3. Body Composting
This would be my runner up. If you can’t burn me outside in the mountains, set me on a hill outside and let my remains do some good in my surrounding environment. I always loved the idea of my ashes being put in one of those tree pod things so that essentially my remains would turn in to a tree, which I thought was a nice way to memorialize my life; then Caitlin pointed out how once you’re cremated, any value that your remains had that could potentially contribute to new life, is gone. So that was kind of a slap in the face.
But it’s a valid point: do I want a tree to grow around my ashes (really in spite of them) or do I want my decomposing body to contribute to the soil and the land around me? Definitely the second one. And while I get that the FOREST lab in North Carolina is just a lab and is geared towards more than just end-of-life stuff, those bodies that were used specifically for composting sounded like they received a super peaceful experience, though them being sniffed by cadaver dogs wasn’t really touched on… Imagine what an end-of-life service specifically dedicated to body composting could accomplish. Either way, my body being left on a hill under a tree to decompose on it’s own sounds much better to me than being buried 6 feet under the earth (I’ve always been afraid of the dark). And in this instance, my husband wouldn’t have to worry about ensuring my grave had one of those zombie bells just in case I was buried alive.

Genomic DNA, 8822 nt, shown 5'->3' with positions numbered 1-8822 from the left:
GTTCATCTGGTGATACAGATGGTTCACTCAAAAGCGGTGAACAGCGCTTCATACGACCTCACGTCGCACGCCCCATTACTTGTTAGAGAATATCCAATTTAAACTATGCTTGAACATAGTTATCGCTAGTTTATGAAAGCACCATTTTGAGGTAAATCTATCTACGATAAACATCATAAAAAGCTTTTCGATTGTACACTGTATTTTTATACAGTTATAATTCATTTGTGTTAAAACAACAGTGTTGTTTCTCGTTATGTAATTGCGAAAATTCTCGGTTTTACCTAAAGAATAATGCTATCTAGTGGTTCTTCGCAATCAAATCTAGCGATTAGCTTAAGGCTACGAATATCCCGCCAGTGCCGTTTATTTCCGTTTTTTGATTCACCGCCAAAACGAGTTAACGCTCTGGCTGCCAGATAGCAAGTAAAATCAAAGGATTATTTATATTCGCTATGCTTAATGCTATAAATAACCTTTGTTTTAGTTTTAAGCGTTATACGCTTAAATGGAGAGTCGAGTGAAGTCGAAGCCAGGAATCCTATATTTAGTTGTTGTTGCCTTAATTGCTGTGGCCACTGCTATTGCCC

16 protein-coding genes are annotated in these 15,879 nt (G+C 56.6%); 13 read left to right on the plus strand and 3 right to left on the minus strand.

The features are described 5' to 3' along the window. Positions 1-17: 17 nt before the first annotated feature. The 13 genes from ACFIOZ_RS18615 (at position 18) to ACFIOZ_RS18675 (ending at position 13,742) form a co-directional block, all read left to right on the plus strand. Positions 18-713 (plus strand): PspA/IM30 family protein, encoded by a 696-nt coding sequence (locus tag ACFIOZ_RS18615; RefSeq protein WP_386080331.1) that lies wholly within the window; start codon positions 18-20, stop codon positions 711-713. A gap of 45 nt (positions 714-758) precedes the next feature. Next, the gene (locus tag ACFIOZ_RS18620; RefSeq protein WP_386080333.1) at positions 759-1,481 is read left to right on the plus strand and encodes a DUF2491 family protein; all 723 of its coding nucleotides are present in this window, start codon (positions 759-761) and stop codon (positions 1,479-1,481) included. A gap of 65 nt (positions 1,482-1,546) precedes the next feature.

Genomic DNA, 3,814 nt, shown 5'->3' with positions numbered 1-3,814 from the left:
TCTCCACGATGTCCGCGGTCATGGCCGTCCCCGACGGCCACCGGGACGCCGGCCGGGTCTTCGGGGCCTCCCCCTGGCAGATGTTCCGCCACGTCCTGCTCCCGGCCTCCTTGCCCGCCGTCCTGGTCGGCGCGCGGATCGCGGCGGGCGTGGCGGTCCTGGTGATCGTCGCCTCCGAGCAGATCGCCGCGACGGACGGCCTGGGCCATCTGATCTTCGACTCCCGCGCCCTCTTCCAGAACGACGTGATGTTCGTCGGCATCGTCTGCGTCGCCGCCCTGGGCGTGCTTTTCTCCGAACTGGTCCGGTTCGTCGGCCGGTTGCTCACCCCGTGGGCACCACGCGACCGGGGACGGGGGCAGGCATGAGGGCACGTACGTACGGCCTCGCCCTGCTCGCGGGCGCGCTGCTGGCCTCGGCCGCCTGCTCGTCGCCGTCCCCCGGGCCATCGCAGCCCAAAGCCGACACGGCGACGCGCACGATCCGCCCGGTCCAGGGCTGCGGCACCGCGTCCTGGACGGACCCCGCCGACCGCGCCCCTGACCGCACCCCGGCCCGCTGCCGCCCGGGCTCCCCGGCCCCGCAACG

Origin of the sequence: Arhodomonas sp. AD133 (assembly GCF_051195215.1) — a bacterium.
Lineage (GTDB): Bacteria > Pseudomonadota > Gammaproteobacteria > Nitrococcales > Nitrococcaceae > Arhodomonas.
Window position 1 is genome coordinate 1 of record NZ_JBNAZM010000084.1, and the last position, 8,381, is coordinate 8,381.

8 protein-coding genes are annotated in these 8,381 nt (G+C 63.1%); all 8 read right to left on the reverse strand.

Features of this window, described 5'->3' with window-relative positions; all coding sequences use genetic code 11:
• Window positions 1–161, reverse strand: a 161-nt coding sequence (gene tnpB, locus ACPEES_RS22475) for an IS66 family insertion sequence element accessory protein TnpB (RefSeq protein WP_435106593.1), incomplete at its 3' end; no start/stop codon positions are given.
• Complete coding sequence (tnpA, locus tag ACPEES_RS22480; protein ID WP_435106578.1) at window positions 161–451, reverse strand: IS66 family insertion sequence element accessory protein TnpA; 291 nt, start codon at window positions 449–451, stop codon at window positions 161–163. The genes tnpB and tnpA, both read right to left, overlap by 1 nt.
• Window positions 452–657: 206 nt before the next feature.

Overall, this book did what Doughty wanted it to do. It certainly made me question the way the very advanced Western World treats their dead. And while I know I certainly am too westernized to accept sleeping in a bed with my dead relatives, I can also see how being raised in that manner would make me a lot more comfortable with death than I am now. Death is scary (at least to me). But in this book, death became less scary and way more interesting than I ever though it could be. For that, Caitlin gets my thanks and this book gets my recommendation:
And after reading this book, my trademark flames remind me of a fire burning in a crematory… oh well.